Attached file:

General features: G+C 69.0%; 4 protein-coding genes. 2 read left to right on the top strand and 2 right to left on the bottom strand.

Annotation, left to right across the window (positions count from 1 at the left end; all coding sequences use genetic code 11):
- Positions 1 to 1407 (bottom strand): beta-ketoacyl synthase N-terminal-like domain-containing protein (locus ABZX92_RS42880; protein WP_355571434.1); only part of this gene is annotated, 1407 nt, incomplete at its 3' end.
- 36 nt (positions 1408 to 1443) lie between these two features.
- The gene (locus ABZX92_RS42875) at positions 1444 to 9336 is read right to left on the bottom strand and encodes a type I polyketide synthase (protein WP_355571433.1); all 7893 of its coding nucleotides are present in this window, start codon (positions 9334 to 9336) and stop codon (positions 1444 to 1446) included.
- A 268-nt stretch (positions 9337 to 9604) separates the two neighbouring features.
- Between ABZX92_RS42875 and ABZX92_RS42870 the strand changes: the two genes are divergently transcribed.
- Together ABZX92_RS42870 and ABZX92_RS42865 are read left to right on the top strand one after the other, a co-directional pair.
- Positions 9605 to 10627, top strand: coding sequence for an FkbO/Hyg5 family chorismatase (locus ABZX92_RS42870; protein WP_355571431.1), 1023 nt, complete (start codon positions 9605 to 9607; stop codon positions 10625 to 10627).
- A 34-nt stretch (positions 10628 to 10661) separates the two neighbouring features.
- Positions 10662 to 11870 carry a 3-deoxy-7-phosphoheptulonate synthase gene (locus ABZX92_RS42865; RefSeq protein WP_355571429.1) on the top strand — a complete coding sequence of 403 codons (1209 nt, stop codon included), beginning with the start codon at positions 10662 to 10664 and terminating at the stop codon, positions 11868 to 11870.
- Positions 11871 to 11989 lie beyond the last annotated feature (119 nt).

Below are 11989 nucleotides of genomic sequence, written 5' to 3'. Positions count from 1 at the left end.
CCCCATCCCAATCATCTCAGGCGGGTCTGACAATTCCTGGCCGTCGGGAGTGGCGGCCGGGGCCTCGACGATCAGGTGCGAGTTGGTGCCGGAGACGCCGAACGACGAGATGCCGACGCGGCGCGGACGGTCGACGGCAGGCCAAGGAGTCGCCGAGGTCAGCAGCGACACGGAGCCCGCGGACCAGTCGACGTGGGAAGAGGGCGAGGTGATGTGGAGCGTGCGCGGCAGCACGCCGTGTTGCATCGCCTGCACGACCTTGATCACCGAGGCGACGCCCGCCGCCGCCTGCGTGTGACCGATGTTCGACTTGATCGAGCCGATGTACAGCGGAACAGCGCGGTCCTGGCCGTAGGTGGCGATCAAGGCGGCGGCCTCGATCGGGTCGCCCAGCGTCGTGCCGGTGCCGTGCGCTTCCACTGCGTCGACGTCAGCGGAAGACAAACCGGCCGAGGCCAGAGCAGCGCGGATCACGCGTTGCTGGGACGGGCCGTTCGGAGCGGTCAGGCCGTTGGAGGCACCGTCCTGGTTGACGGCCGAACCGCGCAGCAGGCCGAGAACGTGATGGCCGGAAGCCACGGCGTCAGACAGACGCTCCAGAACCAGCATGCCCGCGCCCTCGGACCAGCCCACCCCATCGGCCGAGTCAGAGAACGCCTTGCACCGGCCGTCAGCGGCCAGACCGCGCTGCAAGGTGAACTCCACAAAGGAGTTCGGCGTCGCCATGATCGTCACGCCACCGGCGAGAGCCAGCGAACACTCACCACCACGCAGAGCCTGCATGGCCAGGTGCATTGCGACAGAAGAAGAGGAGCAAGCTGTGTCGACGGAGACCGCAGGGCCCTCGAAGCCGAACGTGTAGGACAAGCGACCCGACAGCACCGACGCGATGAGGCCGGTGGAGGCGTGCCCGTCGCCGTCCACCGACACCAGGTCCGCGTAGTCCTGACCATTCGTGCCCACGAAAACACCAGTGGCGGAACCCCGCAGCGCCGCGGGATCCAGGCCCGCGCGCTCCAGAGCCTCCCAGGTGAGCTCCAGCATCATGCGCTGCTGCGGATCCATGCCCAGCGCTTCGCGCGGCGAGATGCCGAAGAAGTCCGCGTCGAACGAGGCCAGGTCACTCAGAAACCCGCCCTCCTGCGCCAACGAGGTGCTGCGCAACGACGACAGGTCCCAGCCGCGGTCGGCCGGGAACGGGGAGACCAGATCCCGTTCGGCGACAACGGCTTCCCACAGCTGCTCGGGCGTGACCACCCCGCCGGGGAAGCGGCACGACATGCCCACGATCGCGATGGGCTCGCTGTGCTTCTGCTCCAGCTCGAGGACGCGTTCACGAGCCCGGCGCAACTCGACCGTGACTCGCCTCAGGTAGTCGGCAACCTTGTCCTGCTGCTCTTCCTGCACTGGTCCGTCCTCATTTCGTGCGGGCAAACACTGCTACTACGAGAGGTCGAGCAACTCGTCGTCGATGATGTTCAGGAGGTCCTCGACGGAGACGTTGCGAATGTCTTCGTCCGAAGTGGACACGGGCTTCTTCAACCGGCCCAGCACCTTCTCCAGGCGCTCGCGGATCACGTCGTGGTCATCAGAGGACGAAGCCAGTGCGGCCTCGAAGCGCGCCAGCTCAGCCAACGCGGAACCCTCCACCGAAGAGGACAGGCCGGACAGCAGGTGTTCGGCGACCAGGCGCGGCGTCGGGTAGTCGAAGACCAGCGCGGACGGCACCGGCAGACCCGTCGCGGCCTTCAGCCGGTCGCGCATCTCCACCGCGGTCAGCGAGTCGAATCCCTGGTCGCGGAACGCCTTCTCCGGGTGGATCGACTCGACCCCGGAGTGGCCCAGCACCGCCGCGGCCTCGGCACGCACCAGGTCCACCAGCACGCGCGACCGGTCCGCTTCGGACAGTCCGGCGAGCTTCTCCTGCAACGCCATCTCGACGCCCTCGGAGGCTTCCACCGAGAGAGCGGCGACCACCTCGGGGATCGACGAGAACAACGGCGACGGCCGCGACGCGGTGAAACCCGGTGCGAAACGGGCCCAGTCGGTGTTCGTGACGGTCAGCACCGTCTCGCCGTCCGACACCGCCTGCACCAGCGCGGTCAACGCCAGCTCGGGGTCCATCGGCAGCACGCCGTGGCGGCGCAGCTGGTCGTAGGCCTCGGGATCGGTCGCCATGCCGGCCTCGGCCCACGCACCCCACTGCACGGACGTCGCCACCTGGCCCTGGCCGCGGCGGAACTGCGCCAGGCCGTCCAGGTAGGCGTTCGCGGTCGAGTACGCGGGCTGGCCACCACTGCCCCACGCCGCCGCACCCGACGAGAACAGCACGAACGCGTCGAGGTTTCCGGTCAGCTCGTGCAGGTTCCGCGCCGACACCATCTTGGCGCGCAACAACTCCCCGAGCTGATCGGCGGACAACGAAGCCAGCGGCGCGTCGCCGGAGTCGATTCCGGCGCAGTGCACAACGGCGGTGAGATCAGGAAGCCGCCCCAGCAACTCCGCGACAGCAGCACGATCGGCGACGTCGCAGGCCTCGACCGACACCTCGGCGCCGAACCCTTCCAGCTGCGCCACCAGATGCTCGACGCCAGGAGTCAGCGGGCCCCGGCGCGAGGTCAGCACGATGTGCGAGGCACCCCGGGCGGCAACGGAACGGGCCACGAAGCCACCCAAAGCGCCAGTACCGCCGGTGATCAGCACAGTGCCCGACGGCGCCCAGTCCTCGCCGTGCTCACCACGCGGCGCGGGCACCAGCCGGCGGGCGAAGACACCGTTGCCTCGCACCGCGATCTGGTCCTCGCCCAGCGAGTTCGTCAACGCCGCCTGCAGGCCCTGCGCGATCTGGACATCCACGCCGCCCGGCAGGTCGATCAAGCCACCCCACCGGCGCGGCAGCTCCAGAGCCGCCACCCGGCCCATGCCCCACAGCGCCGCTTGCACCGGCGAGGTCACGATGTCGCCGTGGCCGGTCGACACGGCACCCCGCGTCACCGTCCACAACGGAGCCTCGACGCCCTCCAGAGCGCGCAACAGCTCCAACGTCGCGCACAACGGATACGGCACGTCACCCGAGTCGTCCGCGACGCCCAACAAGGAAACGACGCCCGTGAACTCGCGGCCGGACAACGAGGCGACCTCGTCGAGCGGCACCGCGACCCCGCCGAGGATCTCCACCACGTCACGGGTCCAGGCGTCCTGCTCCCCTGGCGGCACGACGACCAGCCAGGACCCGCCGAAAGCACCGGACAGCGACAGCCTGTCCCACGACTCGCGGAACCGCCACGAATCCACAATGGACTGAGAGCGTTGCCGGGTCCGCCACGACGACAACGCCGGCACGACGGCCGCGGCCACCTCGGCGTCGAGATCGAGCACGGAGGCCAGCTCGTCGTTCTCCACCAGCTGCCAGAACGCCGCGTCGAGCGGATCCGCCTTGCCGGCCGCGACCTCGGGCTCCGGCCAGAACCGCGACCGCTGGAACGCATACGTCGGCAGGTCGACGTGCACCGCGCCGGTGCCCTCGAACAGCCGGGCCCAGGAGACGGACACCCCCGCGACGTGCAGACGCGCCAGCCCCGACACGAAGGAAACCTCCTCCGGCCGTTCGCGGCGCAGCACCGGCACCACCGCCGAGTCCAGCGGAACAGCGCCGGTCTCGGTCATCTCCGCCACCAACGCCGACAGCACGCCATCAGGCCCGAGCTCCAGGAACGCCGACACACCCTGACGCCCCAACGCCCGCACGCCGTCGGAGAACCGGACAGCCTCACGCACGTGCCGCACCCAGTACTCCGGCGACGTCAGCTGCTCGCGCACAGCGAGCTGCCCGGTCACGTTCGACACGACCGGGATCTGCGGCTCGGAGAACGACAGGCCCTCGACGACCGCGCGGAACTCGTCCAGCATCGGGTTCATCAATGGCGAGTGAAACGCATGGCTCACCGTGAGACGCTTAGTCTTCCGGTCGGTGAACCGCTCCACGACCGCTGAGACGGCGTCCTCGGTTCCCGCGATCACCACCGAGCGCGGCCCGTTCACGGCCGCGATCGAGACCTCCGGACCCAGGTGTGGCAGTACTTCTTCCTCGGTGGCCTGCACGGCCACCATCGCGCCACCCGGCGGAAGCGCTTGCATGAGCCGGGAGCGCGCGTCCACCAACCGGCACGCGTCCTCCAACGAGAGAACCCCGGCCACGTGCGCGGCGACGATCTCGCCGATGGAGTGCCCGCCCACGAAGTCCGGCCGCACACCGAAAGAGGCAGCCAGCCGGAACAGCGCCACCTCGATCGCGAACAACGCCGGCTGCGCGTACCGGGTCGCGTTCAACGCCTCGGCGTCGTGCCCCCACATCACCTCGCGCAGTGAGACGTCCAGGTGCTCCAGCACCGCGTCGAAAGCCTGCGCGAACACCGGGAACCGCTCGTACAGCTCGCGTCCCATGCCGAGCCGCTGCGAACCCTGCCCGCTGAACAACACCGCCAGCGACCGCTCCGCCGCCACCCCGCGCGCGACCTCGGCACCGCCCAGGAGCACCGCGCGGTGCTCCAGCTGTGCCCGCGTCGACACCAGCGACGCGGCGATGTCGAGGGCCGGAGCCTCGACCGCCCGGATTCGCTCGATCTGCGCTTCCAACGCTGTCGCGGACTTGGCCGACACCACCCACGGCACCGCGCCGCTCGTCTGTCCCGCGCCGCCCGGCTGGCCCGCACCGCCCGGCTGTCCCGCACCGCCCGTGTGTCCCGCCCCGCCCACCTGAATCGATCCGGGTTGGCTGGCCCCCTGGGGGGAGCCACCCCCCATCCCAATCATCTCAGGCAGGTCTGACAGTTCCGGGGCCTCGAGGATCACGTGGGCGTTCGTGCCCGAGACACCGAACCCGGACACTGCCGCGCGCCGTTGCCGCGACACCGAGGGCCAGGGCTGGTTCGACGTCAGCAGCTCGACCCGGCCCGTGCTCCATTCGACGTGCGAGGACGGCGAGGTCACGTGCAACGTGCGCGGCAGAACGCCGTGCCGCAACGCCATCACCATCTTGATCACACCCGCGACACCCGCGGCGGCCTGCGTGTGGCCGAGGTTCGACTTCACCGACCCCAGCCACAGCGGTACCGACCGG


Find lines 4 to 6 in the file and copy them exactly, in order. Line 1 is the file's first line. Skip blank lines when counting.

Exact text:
- 36 nt (positions 1408 to 1443) lie between these two features.
- The gene (locus ABZX92_RS42875) at positions 1444 to 9336 is read right to left on the bottom strand and encodes a type I polyketide synthase (protein WP_355571433.1); all 7893 of its coding nucleotides are present in this window, start codon (positions 9334 to 9336) and stop codon (positions 1444 to 1446) included.
- A 268-nt stretch (positions 9337 to 9604) separates the two neighbouring features.